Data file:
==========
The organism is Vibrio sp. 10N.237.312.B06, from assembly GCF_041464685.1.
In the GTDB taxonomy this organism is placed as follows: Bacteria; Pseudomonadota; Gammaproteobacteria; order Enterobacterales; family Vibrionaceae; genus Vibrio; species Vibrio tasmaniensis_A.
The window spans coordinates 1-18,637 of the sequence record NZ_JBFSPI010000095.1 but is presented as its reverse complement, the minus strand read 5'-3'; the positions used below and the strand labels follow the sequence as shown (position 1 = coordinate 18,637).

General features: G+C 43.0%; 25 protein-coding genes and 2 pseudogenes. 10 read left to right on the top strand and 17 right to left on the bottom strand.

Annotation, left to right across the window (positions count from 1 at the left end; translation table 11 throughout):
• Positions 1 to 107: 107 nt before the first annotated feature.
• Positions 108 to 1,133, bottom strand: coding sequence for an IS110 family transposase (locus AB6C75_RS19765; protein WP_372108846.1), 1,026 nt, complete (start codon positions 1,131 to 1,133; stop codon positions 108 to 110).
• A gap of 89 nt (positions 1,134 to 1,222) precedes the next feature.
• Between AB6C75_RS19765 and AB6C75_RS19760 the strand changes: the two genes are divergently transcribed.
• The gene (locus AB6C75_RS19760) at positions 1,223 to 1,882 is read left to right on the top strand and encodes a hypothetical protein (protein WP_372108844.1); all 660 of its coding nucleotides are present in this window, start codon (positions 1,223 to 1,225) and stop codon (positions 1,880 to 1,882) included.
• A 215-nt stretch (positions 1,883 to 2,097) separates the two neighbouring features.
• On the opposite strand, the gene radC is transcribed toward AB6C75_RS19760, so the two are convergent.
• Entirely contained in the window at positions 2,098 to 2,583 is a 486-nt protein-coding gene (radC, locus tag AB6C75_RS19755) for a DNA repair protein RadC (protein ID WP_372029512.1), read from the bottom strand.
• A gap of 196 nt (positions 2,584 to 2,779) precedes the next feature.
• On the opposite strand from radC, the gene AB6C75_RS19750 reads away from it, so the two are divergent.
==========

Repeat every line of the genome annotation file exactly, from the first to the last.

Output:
The organism is Vibrio sp. 10N.237.312.B06, from assembly GCF_041464685.1.
In the GTDB taxonomy this organism is placed as follows: Bacteria; Pseudomonadota; Gammaproteobacteria; order Enterobacterales; family Vibrionaceae; genus Vibrio; species Vibrio tasmaniensis_A.
The window spans coordinates 1-18,637 of the sequence record NZ_JBFSPI010000095.1 but is presented as its reverse complement, the minus strand read 5'-3'; the positions used below and the strand labels follow the sequence as shown (position 1 = coordinate 18,637).

General features: G+C 43.0%; 25 protein-coding genes and 2 pseudogenes. 10 read left to right on the top strand and 17 right to left on the bottom strand.

Annotation, left to right across the window (positions count from 1 at the left end; translation table 11 throughout):
• Positions 1 to 107: 107 nt before the first annotated feature.
• Positions 108 to 1,133, bottom strand: coding sequence for an IS110 family transposase (locus AB6C75_RS19765; protein WP_372108846.1), 1,026 nt, complete (start codon positions 1,131 to 1,133; stop codon positions 108 to 110).
• A gap of 89 nt (positions 1,134 to 1,222) precedes the next feature.
• Between AB6C75_RS19765 and AB6C75_RS19760 the strand changes: the two genes are divergently transcribed.
• The gene (locus AB6C75_RS19760) at positions 1,223 to 1,882 is read left to right on the top strand and encodes a hypothetical protein (protein WP_372108844.1); all 660 of its coding nucleotides are present in this window, start codon (positions 1,223 to 1,225) and stop codon (positions 1,880 to 1,882) included.
• A 215-nt stretch (positions 1,883 to 2,097) separates the two neighbouring features.
• On the opposite strand, the gene radC is transcribed toward AB6C75_RS19760, so the two are convergent.
• Entirely contained in the window at positions 2,098 to 2,583 is a 486-nt protein-coding gene (radC, locus tag AB6C75_RS19755) for a DNA repair protein RadC (protein ID WP_372029512.1), read from the bottom strand.
• A gap of 196 nt (positions 2,584 to 2,779) precedes the next feature.
• On the opposite strand from radC, the gene AB6C75_RS19750 reads away from it, so the two are divergent.